DALLAS, Texas- Norman Borlaug may not be the first name that comes to mind when discussing the most influential people of the 20th and 21st centuries, but his name is certainly near the top of the list. Nobel Peace Prize Winner and father of the “Green Revolution,” Borlaug is widely considered one of the greatest contributors to the fight against global hunger and poverty.
The idea behind Borlaug’s Green Revolution was simple: teach developing countries modern, easily implemented agricultural techniques, so they can become self-sufficient in food production. Through this basic premise, Borlaug was able to drastically improve the lives of people around the world. His efforts have helped avert malnutrition, famine and premature death for millions, perhaps billions, of people.
Born in 1914 on a farm in Iowa, Borlaug spent much of his life traveling to impoverished nations, where he advanced the teachings of the Green Revolution. Focusing on five areas of agriculture – seeds, irrigation, fertilizers, pesticides and mechanization – Borlaug helped historically food-deficient countries, like Mexico and India, become self-sufficient producers.
For example, while in Mexico, Borlaug engineered wheat varieties that were both suited for the climate and resistant to the deadly “rust” fungus. The result was a 20 to 40 percent increase in crop yields and, eventually, a worldwide improvement in the production and sustainability of wheat crops.
As agricultural techniques advanced, bringing with them a new set of problems, Borlaug continued to innovate. In the 1940s, new fertilization techniques supplied crops with increased nitrogen, allowing farmers to grow larger plants. However, at the time, wheat plants were usually tall, with narrow stalks. These stalks, unable to support the weight of their larger heads, would break and fall before the grain could be harvested.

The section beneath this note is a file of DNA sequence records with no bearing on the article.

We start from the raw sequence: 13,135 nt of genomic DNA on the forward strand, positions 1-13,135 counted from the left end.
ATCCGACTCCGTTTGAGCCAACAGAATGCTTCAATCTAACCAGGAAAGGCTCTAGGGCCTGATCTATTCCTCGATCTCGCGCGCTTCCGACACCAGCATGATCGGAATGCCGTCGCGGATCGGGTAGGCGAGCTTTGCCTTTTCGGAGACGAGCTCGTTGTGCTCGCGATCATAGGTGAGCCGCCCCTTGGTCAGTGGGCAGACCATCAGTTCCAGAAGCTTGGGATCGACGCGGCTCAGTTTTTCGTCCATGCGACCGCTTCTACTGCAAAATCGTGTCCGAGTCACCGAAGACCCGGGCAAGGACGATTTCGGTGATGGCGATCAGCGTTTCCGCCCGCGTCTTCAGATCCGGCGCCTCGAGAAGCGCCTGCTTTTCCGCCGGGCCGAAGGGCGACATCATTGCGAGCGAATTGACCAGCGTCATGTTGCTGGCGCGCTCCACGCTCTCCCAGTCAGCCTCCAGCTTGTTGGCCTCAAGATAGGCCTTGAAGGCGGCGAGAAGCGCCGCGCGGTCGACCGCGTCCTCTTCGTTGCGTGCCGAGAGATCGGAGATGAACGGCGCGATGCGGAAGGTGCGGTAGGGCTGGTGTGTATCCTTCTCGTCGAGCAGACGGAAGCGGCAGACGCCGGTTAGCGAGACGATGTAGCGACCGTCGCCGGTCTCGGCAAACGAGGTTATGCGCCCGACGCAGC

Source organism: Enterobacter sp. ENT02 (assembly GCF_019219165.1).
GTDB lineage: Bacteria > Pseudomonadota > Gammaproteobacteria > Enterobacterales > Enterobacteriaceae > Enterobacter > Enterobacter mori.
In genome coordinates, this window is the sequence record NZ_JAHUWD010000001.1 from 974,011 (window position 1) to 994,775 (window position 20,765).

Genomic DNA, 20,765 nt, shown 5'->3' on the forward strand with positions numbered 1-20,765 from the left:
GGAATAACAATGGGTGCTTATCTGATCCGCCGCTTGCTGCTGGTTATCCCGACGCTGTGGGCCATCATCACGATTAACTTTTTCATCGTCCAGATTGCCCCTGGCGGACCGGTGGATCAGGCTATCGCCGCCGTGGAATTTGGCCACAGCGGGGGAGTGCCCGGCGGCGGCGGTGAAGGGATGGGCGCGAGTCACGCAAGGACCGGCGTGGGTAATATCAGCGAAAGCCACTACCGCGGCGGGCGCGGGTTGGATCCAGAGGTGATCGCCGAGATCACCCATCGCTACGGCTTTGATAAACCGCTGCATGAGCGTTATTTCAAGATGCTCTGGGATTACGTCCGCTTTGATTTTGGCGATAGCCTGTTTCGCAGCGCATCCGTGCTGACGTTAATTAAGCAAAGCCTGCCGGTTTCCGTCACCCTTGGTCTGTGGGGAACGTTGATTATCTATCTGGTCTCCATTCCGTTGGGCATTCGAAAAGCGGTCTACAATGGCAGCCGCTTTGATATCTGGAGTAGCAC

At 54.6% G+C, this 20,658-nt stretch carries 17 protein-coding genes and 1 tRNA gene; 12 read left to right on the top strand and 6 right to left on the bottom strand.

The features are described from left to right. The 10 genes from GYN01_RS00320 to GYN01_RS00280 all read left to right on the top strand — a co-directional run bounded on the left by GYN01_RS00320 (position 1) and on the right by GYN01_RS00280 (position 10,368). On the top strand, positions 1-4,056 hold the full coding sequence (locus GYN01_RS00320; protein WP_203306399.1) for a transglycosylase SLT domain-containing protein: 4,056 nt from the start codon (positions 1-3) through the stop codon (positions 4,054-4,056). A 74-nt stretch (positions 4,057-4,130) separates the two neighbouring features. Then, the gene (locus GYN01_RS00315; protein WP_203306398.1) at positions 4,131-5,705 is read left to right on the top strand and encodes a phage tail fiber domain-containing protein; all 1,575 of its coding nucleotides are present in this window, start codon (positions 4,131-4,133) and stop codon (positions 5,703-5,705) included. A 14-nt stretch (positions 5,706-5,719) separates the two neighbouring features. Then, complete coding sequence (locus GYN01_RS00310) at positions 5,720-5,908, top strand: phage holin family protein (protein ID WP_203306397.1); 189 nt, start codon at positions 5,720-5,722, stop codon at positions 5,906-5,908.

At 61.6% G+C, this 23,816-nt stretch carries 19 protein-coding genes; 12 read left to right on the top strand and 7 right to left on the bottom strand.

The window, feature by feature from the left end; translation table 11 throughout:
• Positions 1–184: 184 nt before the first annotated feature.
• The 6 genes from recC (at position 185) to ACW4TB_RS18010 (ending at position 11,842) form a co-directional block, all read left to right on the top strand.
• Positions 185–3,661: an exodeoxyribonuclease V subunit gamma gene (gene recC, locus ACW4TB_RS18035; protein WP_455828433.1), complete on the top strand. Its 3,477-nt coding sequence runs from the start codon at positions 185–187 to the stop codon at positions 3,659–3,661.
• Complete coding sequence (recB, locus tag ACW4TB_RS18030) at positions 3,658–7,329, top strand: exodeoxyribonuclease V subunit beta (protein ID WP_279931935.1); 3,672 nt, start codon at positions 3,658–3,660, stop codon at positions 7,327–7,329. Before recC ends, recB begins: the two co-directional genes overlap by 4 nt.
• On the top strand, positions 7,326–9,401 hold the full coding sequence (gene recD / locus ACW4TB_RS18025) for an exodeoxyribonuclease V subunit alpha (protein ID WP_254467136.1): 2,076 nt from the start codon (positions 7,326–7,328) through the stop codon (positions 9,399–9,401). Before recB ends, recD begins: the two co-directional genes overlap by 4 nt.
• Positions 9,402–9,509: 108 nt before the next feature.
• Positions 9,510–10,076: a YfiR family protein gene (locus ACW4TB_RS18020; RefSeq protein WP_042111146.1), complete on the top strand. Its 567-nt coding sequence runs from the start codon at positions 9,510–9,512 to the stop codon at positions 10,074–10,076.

In response, Borlaug created a “semi-dwarf” wheat strain. More stubby and compact than its taller cousin, “semi-dwarf” wheat has a thick, husky stalk, able to support larger weights. And while the overall plant is smaller, the seed head is not. As a result, farmers could use nitrogen fertilization to produce larger amounts of wheat without the former risks.
The results of Borlaug’s improvements in wheat cultivation were no less than extraordinary. On the same amount of land, wheat output was tripled or quadrupled. These same techniques were later adapted and applied to other crops, such as rice – the main crop for nearly half the world’s population. Following Borlaug’s innovation, the world’s grain output rose from 672 million tons produced on 1.70 billion acres of farmland to 1.9 billion tons produced on 1.73 billion acres of farmland: an increase in yield per acre of over 150 percent.
Borlaug’s work has saved, and continues the save, the lives of people on a global scale. Without his contributions, millions of people might have starved or a significant portion of the remaining wilderness seized for agricultural cultivation. Norman Borlaug’s devotion to improving agricultural techniques in impoverished countries makes him one of world’s most important historical figures and a champion of global food security.
– Cavarrio Carter
Sources: New York Times, Capcon, Dissident Voice, Forbes, Nobel Prize